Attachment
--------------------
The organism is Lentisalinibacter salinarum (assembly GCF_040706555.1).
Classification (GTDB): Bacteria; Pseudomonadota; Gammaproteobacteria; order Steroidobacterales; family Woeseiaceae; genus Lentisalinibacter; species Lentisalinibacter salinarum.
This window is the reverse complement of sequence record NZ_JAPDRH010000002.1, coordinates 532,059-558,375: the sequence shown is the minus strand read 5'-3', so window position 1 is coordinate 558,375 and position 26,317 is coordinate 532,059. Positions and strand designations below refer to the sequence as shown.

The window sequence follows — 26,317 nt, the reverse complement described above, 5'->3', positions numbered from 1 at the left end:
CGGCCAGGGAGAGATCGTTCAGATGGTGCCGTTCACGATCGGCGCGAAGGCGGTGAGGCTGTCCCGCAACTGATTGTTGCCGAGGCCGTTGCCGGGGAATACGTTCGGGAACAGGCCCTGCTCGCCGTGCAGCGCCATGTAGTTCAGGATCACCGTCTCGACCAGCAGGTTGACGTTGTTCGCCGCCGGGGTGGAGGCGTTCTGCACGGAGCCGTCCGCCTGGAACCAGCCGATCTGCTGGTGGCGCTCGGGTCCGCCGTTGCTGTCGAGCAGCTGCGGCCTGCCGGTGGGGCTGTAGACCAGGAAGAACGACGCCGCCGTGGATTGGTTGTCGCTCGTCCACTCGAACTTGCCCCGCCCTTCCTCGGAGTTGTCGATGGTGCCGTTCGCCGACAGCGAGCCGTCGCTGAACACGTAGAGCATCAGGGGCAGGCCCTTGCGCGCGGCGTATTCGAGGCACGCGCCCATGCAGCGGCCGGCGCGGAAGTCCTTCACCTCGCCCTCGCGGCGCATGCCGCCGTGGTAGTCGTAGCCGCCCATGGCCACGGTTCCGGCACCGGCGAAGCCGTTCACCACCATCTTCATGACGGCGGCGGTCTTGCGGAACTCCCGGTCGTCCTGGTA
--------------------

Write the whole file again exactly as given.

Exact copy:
The organism is Lentisalinibacter salinarum (assembly GCF_040706555.1).
Classification (GTDB): Bacteria; Pseudomonadota; Gammaproteobacteria; order Steroidobacterales; family Woeseiaceae; genus Lentisalinibacter; species Lentisalinibacter salinarum.
This window is the reverse complement of sequence record NZ_JAPDRH010000002.1, coordinates 532,059-558,375: the sequence shown is the minus strand read 5'-3', so window position 1 is coordinate 558,375 and position 26,317 is coordinate 532,059. Positions and strand designations below refer to the sequence as shown.

The window sequence follows — 26,317 nt, the reverse complement described above, 5'->3', positions numbered from 1 at the left end:
CGGCCAGGGAGAGATCGTTCAGATGGTGCCGTTCACGATCGGCGCGAAGGCGGTGAGGCTGTCCCGCAACTGATTGTTGCCGAGGCCGTTGCCGGGGAATACGTTCGGGAACAGGCCCTGCTCGCCGTGCAGCGCCATGTAGTTCAGGATCACCGTCTCGACCAGCAGGTTGACGTTGTTCGCCGCCGGGGTGGAGGCGTTCTGCACGGAGCCGTCCGCCTGGAACCAGCCGATCTGCTGGTGGCGCTCGGGTCCGCCGTTGCTGTCGAGCAGCTGCGGCCTGCCGGTGGGGCTGTAGACCAGGAAGAACGACGCCGCCGTGGATTGGTTGTCGCTCGTCCACTCGAACTTGCCCCGCCCTTCCTCGGAGTTGTCGATGGTGCCGTTCGCCGACAGCGAGCCGTCGCTGAACACGTAGAGCATCAGGGGCAGGCCCTTGCGCGCGGCGTATTCGAGGCACGCGCCCATGCAGCGGCCGGCGCGGAAGTCCTTCACCTCGCCCTCGCGGCGCATGCCGCCGTGGTAGTCGTAGCCGCCCATGGCCACGGTTCCGGCACCGGCGAAGCCGTTCACCACCATCTTCATGACGGCGGCGGTCTTGCGGAACTCCCGGTCGTCCTGGTA